SpiceJet made an announcement on Friday that it will induct 16 Boeing 737-800 NG aircraft on dry lease to bring down flight cancellations and expand the airline's international and domestic presence.
This comes at a time when airfares have been on an upswing across India for the last few weeks due to a sharp decline in the number of flights primarily caused by the grounding of around 90 per cent of cash-strapped Jet Airways' 119-aircraft fleet.
The availability of flights was also hit by pulling out of SpiceJet's 12 "737 Max" aircraft in March over safety concerns following an Ethiopian Airlines plane crash on March 10.
"SpiceJet will induct 16 Boeing 737-800 NG aircraft on dry lease and has applied to the Directorate General of Civil Aviation (DGCA) for a No Objection Certificate (NOC) to import the aircraft," the airline said.
"Subject to regulatory approvals, the aircraft would begin joining SpiceJet fleet in the next ten days," it added.
The airline said the new inductions will not just bring down flight cancellations to nil but also help in SpiceJet's aggressive international and domestic expansion plans.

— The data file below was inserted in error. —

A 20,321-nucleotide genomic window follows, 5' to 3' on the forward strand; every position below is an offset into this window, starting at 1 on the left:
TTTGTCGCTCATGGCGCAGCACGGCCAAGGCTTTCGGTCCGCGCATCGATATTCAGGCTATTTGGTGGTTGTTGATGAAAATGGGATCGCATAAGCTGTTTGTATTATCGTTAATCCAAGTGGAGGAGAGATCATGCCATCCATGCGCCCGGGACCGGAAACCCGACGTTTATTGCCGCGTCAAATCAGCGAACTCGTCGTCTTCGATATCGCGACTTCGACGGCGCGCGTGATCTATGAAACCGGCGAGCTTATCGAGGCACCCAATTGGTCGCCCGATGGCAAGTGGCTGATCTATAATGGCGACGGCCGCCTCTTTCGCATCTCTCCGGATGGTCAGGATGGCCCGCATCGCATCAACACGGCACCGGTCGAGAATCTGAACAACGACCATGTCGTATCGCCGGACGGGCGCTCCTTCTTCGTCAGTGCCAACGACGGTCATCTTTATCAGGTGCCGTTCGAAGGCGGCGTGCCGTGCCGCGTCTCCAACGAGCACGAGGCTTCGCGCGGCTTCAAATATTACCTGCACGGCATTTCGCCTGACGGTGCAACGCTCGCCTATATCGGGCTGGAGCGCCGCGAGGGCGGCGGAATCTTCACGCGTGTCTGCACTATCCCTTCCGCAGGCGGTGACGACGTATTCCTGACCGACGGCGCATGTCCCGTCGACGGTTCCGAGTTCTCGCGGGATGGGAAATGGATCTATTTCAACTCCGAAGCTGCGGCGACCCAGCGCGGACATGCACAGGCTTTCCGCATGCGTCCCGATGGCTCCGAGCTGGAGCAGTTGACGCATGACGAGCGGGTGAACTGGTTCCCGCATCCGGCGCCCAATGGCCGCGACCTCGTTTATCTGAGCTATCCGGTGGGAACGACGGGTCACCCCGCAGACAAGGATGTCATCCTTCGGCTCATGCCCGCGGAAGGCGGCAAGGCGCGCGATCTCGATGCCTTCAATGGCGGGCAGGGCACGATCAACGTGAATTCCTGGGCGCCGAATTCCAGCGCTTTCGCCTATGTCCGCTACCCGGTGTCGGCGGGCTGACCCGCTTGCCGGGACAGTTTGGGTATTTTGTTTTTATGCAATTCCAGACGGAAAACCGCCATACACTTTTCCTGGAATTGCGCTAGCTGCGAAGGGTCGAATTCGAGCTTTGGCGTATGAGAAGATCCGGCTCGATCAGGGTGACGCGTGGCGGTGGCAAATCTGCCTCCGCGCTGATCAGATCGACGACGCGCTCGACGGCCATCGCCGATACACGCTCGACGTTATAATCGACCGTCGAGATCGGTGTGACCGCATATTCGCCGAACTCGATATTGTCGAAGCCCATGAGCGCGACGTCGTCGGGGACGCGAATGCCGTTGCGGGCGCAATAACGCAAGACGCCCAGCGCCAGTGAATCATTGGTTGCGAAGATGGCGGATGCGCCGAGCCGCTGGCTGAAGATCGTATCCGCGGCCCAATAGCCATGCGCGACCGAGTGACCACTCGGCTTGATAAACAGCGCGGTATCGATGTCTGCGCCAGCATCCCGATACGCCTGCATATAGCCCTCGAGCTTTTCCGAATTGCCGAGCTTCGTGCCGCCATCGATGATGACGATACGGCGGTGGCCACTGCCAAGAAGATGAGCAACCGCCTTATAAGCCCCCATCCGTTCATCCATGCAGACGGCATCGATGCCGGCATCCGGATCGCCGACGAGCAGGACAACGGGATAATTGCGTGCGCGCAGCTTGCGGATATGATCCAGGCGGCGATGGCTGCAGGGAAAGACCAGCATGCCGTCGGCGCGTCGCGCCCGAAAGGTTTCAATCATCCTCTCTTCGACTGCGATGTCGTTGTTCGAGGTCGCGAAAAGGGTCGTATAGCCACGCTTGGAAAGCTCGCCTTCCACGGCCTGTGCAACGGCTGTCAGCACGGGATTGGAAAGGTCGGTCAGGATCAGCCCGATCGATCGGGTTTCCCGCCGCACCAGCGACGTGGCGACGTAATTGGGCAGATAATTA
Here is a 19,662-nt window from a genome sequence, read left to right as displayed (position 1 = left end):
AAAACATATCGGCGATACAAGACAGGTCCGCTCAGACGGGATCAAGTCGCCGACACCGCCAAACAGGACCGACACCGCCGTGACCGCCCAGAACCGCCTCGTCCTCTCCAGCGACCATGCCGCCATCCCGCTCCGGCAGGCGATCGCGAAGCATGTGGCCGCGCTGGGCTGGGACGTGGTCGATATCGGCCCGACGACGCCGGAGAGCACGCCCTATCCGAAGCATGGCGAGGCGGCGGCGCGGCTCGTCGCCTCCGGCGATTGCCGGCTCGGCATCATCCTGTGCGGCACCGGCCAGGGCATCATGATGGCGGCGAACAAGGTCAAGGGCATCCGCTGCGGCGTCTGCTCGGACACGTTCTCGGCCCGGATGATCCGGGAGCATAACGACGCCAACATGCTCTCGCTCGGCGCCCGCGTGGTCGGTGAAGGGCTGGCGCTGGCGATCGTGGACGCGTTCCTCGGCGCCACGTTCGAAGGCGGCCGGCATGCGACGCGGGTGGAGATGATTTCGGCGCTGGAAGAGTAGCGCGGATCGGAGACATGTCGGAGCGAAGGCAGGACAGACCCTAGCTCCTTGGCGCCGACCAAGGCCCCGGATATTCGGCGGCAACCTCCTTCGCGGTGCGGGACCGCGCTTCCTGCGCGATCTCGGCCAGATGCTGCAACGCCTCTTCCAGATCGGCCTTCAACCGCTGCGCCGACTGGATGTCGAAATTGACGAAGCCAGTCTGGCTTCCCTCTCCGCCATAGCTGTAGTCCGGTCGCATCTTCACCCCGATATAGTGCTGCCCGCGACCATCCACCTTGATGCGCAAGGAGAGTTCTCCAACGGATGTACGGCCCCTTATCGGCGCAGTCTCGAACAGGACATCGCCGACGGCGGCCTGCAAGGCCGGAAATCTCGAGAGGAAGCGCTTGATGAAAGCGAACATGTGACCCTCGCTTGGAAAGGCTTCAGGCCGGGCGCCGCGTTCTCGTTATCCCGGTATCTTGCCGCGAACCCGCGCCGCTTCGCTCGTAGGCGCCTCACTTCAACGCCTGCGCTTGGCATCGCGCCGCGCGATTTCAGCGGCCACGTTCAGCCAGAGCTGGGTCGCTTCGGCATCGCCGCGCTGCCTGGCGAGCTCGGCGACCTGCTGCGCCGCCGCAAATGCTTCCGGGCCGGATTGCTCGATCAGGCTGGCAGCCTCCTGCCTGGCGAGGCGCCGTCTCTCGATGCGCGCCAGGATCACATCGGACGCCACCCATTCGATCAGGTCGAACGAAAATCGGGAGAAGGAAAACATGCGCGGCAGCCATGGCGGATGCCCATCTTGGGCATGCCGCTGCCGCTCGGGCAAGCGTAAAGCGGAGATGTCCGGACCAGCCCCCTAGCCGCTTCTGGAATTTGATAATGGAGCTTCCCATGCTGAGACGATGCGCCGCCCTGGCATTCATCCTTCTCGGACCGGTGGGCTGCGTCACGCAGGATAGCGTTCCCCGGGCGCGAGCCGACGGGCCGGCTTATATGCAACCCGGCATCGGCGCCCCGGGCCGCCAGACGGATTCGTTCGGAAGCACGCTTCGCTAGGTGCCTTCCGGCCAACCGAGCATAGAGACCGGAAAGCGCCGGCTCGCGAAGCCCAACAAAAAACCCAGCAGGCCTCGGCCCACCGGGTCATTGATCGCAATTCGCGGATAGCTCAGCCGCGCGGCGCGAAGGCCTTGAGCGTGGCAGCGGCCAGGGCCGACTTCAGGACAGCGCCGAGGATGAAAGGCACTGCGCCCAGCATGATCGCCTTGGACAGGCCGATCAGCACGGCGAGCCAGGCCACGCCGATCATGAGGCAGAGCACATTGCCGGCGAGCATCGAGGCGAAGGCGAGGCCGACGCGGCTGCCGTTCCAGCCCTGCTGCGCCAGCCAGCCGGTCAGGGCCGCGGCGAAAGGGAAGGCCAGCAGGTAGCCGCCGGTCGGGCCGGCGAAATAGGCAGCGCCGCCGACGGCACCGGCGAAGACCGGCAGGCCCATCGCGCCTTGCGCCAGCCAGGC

Under the dry lease, the lessor provides the airline with the aircraft but without any crew member, while under wet lease, the lessor provides the aircraft along with the complete crew.
Ajay Singh, Chairman and Managing Director, SpiceJet said this is the first lot of Boeing 737s that the airline is inducting in its fleet.
"The sudden reduction of aviation capacity has created a challenging environment in the sector. SpiceJet is committed to working closely with the government authorities to augment capacity and minimise passenger inconvenience," he said.
Earlier this week, Indian aviation watchdog DGCA had asked all airlines to come out with an individual medium-term plan by Wednesday on enhancing the availability of domestic flights, a move aimed at curbing rising airfares.
In its fleet, SpiceJet had 12 "737 Max" aircraft. On March 12, the DGCA announced its decision to "immediately" ground the Boeing 737 Max aircraft that were being used by airlines in India.
A 737 Max aircraft operated by the Ethiopian Airlines crashed near Addis Ababa on March 10, killing 157 people, including four Indians.
This was the second such crash involving the 737 Max aircraft in less than five months.